In terms of receiving emergency aid, most of the impoverished population have little digital access to the benefit. The requirement for the internet and a cell phone or computer, digital applications, and the requirement for a bank account specifically for this purpose and linking to an active national identity document, for example, constitute real barriers to many people’s access to the emergency aid.

Thus, it is evident that the Brazilian population’s living conditions have been impacted by the current health crisis. The pandemic caused by the new coronavirus manifested itself in a multifaceted crisis (economic, political, social, environmental, etc.) that had been ongoing since 2008. The new coronavirus exacerbated this crisis, which was used to justify cost-cutting processes such as worker dismissal, job scarcity, and an increase in workloads due to the increase of home office. Such situations, according to Alves and Siqueira, represent a scenario of worsening social inequalities, in which Brazil’s social, economic, and political reality, in 2020, has challenged everyone [1].

In this regard, much has been written about the pandemic and the virus in official and popular media. For example, microbiologist Átila Iamarino has been presenting videos on his online channels on YouTube to explain that although Brazil accounts for 2.5% of the world population, it represents 15% of COVID-19 cases and 14% of deaths worldwide, resulting in five times more deaths than the rest of the world. The total number of cases currently stands at 6,000,000 million.

It is important to note that even with the guidance of health authorities, some governments, including Brazil’s, have denied the impact of the pandemic, minimizing the severity of the disease and the need for quarantine and social isolation. Measures to assist the population, particularly the poorest, have been implemented, but with numerous deficiencies and obstacles, including a lack of ICU beds, a shortage of professionals, and an absence of diagnostic tests for all. Another issue is the ideological discourse of concern for the economy, with the return of jobs and the resumption of “normal” life, with the reopening of schools, the release of parks, and collective events, for example, even before the vaccination coverage of the entire population, and treatment available to all, considering the intention of those in power not to reduce the profits of capital with social expenditures. Regarding the current vaccination coverage, it appears that it still does not meet the immunisation needs of health workers who work to combat COVID-19 or other essential services provided to the population.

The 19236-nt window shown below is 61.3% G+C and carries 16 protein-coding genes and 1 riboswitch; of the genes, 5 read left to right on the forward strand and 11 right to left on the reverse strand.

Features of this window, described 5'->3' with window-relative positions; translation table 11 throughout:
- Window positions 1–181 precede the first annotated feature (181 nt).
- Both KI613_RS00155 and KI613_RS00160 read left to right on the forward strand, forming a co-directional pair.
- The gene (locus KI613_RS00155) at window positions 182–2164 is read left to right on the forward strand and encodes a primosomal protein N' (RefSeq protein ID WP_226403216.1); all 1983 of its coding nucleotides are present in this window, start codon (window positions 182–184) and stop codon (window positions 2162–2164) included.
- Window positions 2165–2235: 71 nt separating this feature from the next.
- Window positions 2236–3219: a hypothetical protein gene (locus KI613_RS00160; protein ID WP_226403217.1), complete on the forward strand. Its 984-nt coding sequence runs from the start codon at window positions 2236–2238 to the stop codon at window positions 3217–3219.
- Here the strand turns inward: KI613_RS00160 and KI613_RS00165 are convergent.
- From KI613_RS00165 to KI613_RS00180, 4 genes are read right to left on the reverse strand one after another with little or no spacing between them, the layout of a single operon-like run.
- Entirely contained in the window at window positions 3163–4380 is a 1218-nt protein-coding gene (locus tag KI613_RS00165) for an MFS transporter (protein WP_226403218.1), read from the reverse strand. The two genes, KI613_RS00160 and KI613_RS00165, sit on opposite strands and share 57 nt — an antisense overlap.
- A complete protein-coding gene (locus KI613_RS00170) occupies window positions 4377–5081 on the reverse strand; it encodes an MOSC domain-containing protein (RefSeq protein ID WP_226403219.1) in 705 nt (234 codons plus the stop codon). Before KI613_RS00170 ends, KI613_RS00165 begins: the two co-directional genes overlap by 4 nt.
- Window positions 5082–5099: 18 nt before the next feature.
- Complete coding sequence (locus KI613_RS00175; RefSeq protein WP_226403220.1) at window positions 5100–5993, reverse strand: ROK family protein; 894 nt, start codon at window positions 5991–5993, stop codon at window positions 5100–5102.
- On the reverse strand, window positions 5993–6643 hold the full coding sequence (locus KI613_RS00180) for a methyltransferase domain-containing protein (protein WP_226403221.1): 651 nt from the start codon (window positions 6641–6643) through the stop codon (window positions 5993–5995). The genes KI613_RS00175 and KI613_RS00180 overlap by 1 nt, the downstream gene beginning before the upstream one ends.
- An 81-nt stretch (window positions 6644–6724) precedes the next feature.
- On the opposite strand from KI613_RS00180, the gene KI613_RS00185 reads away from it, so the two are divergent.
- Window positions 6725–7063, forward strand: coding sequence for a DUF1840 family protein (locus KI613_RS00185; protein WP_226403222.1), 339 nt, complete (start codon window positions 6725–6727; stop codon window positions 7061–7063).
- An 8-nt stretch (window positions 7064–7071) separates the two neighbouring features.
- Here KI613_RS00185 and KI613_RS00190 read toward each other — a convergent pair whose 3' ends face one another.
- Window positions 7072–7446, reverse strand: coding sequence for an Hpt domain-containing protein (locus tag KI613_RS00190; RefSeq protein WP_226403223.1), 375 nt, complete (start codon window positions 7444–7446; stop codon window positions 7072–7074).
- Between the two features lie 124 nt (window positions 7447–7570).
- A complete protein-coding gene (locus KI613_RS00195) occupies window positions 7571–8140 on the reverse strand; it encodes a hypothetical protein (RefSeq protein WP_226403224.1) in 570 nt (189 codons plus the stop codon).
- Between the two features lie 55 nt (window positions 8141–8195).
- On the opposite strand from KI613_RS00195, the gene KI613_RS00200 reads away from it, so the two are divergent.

Social work has been aiding people since the 1940s, but it was only in 1998 that it was recognised as a health profession by the National Health Council in Resolution No. 218. Initially, it was meant to support medicine’s efforts to keep patients responsible for their treatment. However, several changes enabled the Social Service to act in the direction of considering the social determinants that interfere with the health-disease process, such as housing, work, and income, as well as promoting greater autonomy and empowerment to users [3]. This was only possible because of the 1970s Sanitary Reform, the Federal Constitution of 1988, the SUS (Integrality, Universality, and Social Participation) principles and legal basis of action, and the Political Ethical Project of Social Work in the 1990s.

Furthermore, in view of the current context of the State’s counter-reform, the intensification of the social issue with repercussions on the living and working conditions of the user population and under the work of social workers in the pandemic scenario, challenges are imposed on social workers from the health area, as in hospitals, due to the neoliberal conjuncture, which is also called upon to act in this context, with efficiency and responsibility, observing the legislation in force.